Monday, July 2, 2012

From The Archives: Why Creature Week?

(originally posted on September 20, 2010)

Perhaps you're asking yourself that.

What it boils down to is how amazed I am at the amount of people who lump horror movies into a single genre, when there are so many subgenres in this field, and each one with its own merits.

There's suspense thrillers like Psycho ...

Slasher films like Halloween ...

Fantasy Horror like Phantasm ...

And of course, who could overlook monster movies.

But even among something as specific as a monster movie there's still any number of subgenres to consider. Take vampire flicks and zombie pictures for example. They are as different from each other as Westerns, such as The Big Country, are from desert epics like Lawrence of Arabia.

Incidentally I chose to mention Big Country and Lawrence to make a point. Both of these movies are set in largely desolate countries, both feature social commentary, both were serious dramas, yet if you hold them up side by side there's not one chance in a hundred that anyone would ever mistake the two as belonging to the same genre of film.

Getting back on topic, vampire thrillers often involve the occult, some type of seduction or manipulation of other people, and of course, lots and lots of sharp wooden stakes and big plastic fangs. The zombie genre on other hand has a whole different list of qualifications. They involve plagues or curses (usually) that spread to a large number of people and by the end (not always but most times) degenerate into simple survivor pictures.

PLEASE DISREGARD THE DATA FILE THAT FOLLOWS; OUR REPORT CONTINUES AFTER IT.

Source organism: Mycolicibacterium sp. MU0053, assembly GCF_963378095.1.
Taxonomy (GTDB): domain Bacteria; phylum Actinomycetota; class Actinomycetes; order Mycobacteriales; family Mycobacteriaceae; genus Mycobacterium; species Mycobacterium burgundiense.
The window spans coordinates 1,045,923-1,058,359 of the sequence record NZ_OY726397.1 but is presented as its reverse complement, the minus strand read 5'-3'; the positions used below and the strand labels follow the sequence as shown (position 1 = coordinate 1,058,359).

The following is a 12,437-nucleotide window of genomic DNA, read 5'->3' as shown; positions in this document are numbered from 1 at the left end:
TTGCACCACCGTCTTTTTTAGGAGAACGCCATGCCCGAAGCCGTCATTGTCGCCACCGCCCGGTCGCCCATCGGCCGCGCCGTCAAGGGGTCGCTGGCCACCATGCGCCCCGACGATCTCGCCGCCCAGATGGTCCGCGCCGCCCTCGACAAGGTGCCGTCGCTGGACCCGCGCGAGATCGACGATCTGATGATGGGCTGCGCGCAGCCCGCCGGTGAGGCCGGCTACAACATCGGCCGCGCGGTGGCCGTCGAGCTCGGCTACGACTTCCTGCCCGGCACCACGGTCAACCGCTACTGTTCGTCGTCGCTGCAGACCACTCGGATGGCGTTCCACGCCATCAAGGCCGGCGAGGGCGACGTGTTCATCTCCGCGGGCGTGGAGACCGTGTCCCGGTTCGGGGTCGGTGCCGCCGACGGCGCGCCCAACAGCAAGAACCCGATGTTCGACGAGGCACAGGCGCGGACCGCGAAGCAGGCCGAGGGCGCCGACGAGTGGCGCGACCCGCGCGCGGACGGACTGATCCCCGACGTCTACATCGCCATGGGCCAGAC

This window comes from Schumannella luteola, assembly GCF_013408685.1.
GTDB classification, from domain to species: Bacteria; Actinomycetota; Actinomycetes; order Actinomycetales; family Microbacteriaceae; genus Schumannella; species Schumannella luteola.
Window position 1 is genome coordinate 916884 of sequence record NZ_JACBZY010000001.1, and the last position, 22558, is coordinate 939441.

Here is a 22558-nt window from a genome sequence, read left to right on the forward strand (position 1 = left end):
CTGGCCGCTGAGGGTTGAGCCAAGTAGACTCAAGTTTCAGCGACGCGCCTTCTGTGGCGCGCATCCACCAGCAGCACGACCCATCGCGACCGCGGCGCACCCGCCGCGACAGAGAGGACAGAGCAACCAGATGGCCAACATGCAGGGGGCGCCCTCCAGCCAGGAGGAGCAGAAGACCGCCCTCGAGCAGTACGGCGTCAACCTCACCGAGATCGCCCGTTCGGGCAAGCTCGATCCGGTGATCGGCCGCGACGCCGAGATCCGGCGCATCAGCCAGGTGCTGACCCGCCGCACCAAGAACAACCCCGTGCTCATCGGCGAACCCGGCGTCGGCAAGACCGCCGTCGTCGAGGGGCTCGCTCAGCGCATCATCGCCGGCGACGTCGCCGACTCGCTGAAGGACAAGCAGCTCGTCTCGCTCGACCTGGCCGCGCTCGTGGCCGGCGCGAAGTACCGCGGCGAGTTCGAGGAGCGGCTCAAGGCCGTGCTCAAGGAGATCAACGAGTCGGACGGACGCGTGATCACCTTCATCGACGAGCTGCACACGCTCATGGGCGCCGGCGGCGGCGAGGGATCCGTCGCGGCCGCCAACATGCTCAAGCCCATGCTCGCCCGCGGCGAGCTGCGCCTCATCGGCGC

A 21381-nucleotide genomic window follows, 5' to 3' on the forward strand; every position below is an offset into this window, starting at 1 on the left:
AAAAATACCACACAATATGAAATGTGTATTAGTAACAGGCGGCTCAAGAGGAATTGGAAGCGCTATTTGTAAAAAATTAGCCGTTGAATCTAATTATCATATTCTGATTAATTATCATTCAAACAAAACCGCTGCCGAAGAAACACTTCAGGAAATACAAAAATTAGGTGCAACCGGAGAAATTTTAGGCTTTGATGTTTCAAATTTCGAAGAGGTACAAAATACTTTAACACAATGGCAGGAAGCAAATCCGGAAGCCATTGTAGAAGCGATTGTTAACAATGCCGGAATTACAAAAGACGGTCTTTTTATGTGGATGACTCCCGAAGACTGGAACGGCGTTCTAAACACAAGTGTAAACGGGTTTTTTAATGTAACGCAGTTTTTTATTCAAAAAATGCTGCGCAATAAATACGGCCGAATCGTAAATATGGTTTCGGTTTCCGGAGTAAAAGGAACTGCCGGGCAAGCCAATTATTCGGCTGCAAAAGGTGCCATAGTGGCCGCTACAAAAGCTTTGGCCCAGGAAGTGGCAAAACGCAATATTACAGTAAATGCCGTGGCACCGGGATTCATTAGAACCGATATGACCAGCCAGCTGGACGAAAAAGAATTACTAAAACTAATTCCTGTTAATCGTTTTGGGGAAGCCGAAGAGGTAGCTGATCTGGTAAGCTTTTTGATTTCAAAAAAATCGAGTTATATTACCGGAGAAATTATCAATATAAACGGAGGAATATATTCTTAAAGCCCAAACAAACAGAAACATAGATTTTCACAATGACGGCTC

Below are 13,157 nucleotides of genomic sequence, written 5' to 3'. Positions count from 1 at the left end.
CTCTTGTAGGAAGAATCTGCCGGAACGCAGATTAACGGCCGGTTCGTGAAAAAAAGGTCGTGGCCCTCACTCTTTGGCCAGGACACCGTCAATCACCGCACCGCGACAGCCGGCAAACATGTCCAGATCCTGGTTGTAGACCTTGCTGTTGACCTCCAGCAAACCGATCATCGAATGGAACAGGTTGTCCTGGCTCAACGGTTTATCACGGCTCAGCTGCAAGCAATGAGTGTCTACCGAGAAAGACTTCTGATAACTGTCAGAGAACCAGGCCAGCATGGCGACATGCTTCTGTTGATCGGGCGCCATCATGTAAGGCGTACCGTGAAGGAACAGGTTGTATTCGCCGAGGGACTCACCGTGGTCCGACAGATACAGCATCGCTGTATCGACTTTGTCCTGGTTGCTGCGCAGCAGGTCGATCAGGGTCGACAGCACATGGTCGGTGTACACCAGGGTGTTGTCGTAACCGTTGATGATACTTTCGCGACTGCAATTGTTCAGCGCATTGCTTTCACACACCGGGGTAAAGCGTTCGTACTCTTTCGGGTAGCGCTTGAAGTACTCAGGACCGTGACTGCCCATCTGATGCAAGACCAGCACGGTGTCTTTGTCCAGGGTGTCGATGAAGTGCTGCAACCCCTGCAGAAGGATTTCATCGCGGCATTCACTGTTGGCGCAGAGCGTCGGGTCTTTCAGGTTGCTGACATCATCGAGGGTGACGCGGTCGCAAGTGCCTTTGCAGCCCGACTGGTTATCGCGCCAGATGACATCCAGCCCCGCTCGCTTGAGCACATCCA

Now, I'm not here to talk about westerns, desert films, or even vampire and zombie movies. I'm only using that illustrate that there are tons of subgenres in horror films and monster movies and these subgenres are usually very that’s why we’re dedicating a whole week to The Creature From The Black Lagoon.

I’m not going to pretend to be an expert on fish-men, but as near as I can tell the genesis of these beings seems to have originated with the Gill-Man (the Creature's actual name in the movie) … on film that is. There is a strong argument that H.P. Lovecraft was the father of these strange creatures in terms of fantastic fiction. Short stories like Dagon or The Shadow Over Innsmouth seem to point towards a creature very much like the Gill-Man.

Of course, there’s no accounting for legends of mermaids, sea monsters, and other superstitions. Undoubtably the idea of men from the murky deep have been with us, and yet this subgenre in particular seems to be as mysterious as the Oceanic depths themselves.

Over the coming week I’ll be providing facts and trivia about the Gill-Man and the three Universal pictures that featured him, as well highlighting his other appearances in animation, books, and even on stage. In addition to that I’ll be talking about other films in this rarely considered fish-man genre.

Well, that’s enough splashing about with expository. Time to move out of the shallow waters and into deeper matters with …

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